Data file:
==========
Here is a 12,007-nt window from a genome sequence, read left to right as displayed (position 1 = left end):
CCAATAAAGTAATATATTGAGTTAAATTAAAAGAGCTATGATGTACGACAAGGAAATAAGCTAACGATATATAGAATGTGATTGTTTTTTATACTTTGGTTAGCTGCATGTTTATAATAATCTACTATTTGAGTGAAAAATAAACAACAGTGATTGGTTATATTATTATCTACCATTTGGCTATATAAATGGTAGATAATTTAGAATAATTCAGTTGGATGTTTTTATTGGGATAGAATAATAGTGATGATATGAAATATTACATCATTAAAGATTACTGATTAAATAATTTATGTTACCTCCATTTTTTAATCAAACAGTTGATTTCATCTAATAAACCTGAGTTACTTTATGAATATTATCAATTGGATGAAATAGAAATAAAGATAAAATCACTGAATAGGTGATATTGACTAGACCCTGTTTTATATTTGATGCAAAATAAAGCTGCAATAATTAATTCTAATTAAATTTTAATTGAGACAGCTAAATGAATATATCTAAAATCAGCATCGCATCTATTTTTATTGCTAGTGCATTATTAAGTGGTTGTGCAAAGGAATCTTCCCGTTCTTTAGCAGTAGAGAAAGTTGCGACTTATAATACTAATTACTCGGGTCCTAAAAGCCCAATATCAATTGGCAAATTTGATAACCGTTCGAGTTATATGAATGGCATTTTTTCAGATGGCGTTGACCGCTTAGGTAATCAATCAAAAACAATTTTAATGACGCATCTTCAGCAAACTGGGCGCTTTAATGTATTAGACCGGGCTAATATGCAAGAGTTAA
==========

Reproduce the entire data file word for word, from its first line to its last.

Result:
Here is a 12,007-nt window from a genome sequence, read left to right as displayed (position 1 = left end):
CCAATAAAGTAATATATTGAGTTAAATTAAAAGAGCTATGATGTACGACAAGGAAATAAGCTAACGATATATAGAATGTGATTGTTTTTTATACTTTGGTTAGCTGCATGTTTATAATAATCTACTATTTGAGTGAAAAATAAACAACAGTGATTGGTTATATTATTATCTACCATTTGGCTATATAAATGGTAGATAATTTAGAATAATTCAGTTGGATGTTTTTATTGGGATAGAATAATAGTGATGATATGAAATATTACATCATTAAAGATTACTGATTAAATAATTTATGTTACCTCCATTTTTTAATCAAACAGTTGATTTCATCTAATAAACCTGAGTTACTTTATGAATATTATCAATTGGATGAAATAGAAATAAAGATAAAATCACTGAATAGGTGATATTGACTAGACCCTGTTTTATATTTGATGCAAAATAAAGCTGCAATAATTAATTCTAATTAAATTTTAATTGAGACAGCTAAATGAATATATCTAAAATCAGCATCGCATCTATTTTTATTGCTAGTGCATTATTAAGTGGTTGTGCAAAGGAATCTTCCCGTTCTTTAGCAGTAGAGAAAGTTGCGACTTATAATACTAATTACTCGGGTCCTAAAAGCCCAATATCAATTGGCAAATTTGATAACCGTTCGAGTTATATGAATGGCATTTTTTCAGATGGCGTTGACCGCTTAGGTAATCAATCAAAAACAATTTTAATGACGCATCTTCAGCAAACTGGGCGCTTTAATGTATTAGACCGGGCTAATATGCAAGAGTTAA